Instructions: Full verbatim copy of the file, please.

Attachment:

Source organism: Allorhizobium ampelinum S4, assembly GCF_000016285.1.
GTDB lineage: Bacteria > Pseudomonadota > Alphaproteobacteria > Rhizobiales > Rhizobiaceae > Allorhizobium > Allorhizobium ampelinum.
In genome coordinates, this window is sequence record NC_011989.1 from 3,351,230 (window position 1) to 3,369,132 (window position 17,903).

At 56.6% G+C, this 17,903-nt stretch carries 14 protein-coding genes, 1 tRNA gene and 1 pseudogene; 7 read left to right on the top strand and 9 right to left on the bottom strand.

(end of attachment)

Source organism: Allorhizobium ampelinum S4, assembly GCF_000016285.1.
GTDB lineage: Bacteria > Pseudomonadota > Alphaproteobacteria > Rhizobiales > Rhizobiaceae > Allorhizobium > Allorhizobium ampelinum.
In genome coordinates, this window is sequence record NC_011989.1 from 3,351,230 (window position 1) to 3,369,132 (window position 17,903).

At 56.6% G+C, this 17,903-nt stretch carries 14 protein-coding genes, 1 tRNA gene and 1 pseudogene; 7 read left to right on the top strand and 9 right to left on the bottom strand.